GYM OWNERS TO FILE LAWSUIT SO THEY CAN REOPEN: Local gym owners plan to file a lawsuit against Gov. Roy Cooper on Wednesday. Many gym owners say being kept closed is unconstitutional and harmful, not helpful. Robin Gardner-Smith and Ed Smith, who own about a dozen Fit4Life health clubs across the state, are among the plaintiffs in the pending lawsuit. They maintain that the state's restrictions are unconstitutional, violating their right to earn a living. Cooper and NCDHHS Secretary Dr. Mandy Cohen said they’re trying to prevent a spike in the number of cases, but gym owners say it's not fair to pick and choose which businesses can open. Regardless of the outcome of the gym lawsuit, Smith and his wife said they plan to reopen Fit4Life next Monday. Other gym owners have already reopened, based on videos and statements posted on social media.
BILL FILED TO ALLOW RESTAURANTS TO SEAT PEOPLE OUTSIDE: Under the proposed legislation, restaurants could seat customers on covered patios, public sidewalks and public streets, if permitted under local ordinances. All must be on the same parcel, contiguous to or in “close proximity” to the establishment. Scott Maitland, who owns Top of the Hill restaurant, brewery and distillery in Chapel Hill, testified in favor of the bill during a committee hearing Wednesday. “If a restaurant is limited to only 50% capacity, it’s just a prescription for flat-out losing money,” Maitland said. “This opportunity to expand the restaurant’s capacity... It’s a fantastic idea.” Though bars have not been green-lighted to reopen under Cooper’s orders, they would be able to do so if the bill is passed and signed into law. In mid-March, Cooper shuttered restaurants and bars in an attempt to slow the spread of the novel coronavirus.
BOND REFERENDUM TO REPLACE LOST REVENUE MAY BE ON NOVEMBER BALLOT: Borrowing money to pay for North Carolina university and school buildings, roads and other projects is getting attention again at the General Assembly after a pay-as-you-go construction expansion plan crumbled last year beneath a veto. Republican House Speaker Tim Moore and other representatives filed a measure this week that would put a $1.9 billion debt referendum on this November's ballot. Moore said recently it makes sense to borrow when interest rates are low, construction jobs are needed and tax revenues have dropped due to the COVID-19 economic downturn. The full House sought a similar package last year, but Senate Republicans wanting to build using conventional tax revenues won out in legislative budget negotiations. Then Democratic Gov. Roy Cooper vetoed the GOP's budget in part because he favored a referendum, although his proposed debt approached $4 billion. House and Senate Democrats filed bills this month seeking referendums for bonds of at least $3 billion.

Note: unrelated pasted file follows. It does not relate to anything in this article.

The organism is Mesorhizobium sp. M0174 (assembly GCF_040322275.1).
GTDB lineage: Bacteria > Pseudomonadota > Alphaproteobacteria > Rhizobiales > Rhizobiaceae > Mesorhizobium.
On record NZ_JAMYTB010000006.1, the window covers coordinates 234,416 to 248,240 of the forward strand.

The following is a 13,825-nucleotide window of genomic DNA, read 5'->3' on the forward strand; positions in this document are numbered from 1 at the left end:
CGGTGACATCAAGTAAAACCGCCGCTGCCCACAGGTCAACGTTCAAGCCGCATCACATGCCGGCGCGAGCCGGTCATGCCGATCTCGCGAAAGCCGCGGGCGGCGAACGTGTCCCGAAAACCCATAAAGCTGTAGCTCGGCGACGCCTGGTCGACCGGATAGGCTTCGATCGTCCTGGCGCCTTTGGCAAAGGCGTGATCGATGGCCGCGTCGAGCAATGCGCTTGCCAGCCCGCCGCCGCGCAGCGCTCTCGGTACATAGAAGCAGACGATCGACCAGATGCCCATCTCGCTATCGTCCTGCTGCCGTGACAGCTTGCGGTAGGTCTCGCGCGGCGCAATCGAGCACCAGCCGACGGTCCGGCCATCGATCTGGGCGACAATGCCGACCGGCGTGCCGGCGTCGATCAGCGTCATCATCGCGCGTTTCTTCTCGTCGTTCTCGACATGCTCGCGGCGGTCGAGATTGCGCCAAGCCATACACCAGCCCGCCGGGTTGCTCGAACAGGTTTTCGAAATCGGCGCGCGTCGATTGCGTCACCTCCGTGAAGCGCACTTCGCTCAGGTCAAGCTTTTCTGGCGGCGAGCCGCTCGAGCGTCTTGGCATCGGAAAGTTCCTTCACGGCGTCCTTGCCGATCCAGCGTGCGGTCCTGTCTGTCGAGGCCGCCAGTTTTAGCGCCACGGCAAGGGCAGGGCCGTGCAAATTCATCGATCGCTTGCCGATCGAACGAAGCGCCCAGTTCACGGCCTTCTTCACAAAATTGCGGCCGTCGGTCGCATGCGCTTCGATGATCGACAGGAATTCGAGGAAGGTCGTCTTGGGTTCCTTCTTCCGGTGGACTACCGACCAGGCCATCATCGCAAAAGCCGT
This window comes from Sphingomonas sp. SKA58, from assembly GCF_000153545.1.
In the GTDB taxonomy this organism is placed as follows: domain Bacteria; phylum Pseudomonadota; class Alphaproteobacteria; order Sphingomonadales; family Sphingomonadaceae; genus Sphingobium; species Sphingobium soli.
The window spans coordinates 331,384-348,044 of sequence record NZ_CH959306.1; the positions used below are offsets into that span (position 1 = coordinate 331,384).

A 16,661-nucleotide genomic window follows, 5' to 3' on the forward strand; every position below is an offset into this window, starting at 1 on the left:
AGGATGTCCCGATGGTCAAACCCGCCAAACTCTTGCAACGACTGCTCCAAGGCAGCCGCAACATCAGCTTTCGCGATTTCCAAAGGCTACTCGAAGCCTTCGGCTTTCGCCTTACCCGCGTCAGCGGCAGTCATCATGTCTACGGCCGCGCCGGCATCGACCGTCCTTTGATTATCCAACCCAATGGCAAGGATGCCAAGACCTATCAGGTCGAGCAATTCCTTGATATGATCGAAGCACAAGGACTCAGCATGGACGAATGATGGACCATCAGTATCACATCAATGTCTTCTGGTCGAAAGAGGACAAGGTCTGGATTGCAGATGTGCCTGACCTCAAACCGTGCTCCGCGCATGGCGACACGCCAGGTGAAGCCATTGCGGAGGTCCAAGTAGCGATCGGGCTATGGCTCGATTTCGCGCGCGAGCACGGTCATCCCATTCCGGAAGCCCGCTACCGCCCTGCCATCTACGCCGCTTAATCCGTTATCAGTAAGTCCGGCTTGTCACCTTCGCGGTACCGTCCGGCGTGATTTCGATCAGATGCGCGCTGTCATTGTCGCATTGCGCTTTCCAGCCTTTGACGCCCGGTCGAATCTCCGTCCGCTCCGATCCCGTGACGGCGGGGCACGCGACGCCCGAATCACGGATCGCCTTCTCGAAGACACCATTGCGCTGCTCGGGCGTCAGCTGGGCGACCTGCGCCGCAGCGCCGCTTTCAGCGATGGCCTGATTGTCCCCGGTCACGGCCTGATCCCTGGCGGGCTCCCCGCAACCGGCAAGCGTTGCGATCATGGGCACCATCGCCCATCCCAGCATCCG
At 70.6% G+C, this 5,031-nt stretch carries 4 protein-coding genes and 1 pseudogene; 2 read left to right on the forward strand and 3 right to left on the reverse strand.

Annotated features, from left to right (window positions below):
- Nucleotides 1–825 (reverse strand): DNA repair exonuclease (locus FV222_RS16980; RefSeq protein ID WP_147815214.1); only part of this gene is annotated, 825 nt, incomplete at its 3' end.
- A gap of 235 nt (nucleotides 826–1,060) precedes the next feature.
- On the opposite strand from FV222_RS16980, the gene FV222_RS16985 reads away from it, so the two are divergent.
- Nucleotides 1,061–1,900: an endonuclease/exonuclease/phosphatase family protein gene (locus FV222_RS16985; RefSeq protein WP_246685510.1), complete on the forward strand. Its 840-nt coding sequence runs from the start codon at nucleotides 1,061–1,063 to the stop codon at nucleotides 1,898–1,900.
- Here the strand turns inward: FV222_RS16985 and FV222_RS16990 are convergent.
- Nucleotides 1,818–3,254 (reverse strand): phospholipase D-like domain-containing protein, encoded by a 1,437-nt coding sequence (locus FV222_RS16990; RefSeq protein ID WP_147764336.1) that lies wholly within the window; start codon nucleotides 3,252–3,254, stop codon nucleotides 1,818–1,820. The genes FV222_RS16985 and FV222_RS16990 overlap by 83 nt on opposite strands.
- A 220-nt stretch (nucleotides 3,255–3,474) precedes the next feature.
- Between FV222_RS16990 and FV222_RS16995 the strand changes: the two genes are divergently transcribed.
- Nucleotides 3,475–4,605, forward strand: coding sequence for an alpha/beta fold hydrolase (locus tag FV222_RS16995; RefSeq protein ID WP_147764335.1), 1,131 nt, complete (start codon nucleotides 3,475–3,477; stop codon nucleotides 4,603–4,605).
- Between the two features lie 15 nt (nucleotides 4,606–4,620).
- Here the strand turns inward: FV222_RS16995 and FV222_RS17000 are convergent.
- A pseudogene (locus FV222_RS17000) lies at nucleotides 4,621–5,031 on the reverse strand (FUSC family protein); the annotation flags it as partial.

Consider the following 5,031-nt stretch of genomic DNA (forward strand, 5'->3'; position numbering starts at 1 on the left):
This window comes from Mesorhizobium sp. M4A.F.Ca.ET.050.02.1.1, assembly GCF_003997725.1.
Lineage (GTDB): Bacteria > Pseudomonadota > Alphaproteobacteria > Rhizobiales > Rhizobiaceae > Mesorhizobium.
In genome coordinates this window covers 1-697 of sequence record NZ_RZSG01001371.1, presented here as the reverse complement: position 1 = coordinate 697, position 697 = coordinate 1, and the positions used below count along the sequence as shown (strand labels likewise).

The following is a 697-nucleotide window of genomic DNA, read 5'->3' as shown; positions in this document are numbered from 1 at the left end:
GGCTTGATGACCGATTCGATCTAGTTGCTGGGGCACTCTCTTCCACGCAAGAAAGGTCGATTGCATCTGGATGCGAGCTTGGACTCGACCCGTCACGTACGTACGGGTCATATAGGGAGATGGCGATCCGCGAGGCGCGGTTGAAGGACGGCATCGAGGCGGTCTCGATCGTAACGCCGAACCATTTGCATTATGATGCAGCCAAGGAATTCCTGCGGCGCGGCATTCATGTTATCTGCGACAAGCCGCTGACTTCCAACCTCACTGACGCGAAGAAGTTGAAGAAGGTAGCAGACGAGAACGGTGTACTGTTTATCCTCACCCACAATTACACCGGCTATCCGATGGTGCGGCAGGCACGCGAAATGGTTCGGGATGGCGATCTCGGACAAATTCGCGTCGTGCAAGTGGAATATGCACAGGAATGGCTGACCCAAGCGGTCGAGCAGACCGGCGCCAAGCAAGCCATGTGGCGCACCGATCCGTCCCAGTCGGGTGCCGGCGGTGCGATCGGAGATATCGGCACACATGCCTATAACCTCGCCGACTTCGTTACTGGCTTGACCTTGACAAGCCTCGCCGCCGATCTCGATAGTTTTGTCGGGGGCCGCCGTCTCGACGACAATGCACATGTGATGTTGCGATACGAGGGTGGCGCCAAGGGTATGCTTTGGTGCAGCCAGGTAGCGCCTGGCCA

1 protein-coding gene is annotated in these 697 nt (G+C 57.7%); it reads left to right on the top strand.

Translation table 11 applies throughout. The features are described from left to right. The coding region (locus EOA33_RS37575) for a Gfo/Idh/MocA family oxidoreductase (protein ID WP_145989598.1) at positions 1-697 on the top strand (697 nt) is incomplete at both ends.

BIDEN CALLS TRUMP A "FOOL" FOR COMMENTS ABOUT MASK-WEARING: Trump denied that he had been criticizing Biden’s decision to wear a face covering for a public Memorial Day wreath laying even though he retweeted a Fox News commentator mocking Biden’s look of a black mask and dark aviator sunglasses mostly obscuring his face. “Joe Biden can wear a mask, but he was standing outside with his wife, perfect conditions, perfect weather ... And so I thought it was very unusual that he had one on,” Trump said during a press conference in the Rose Garden. “But I thought that was fine. I wasn’t criticizing at all. Why would I ever do a thing like that?” A moment later, the president told a reporter to remove his face mask while asking a question. The reporter offered to speak louder instead. “Oh ok, you want to be politically correct,” Trump said. In contrast to Biden’s full face covering, the president was barefaced at the Memorial Day remembrances he attended. Biden accused him of “stoking deaths” and said setting an example by wearing a mask “projects leadership.” “He’s a fool, an absolute fool to talk that way,” Biden said in a CNN interview. “Presidents are supposed to lead, not engage in folly and be falsely masculine.” By evening, Biden had changed his social media profile pictures to himself in his mask. The president’s refusal to wear a face mask in public, defying recommendations from public health experts, has become a symbol for his supporters resisting stay-at-home orders amid the coronavirus crisis. To wear one then is seen by some as being anti-Trump.
TWITTER MOVES TO FACT-CHECK TRUMP'S TWEETS VIA EMBEDDED LINKS: The changes immediately set off accusations by Mr. Trump, who has more than 80 million followers on Twitter, and his 2020 re-election campaign that the company was biased against him. In a tweet, Mr. Trump said the company was “interfering in the 2020 Presidential Election” and added, in another post, that it was “completely stifling FREE SPEECH.” Brad Parscale, a manager of the Trump 2020 campaign, said, “We always knew that Silicon Valley would pull out all the stops to obstruct and interfere with President Trump getting his message through to voters.” A Twitter spokesman said Mr. Trump’s tweets about mail-in ballots “contain potentially misleading information about voting processes and have been labeled to provide additional context.” Disinformation experts said Twitter’s move indicated how social media platforms that had once declared themselves neutral were increasingly having to abandon that stance. Twitter faces singular pressure because it is Mr. Trump’s most frequently used method of communicating with the public. Early in his presidency, he tweeted about nine times a day. He has since accelerated his pace, averaging 29 tweets a day this year and posting up to 108 times on May 10, according to a tally by The New York Times. The company faced heavy criticism, along with Facebook, for allowing Russian disinformation to run rampant on the platform during the 2016 presidential election.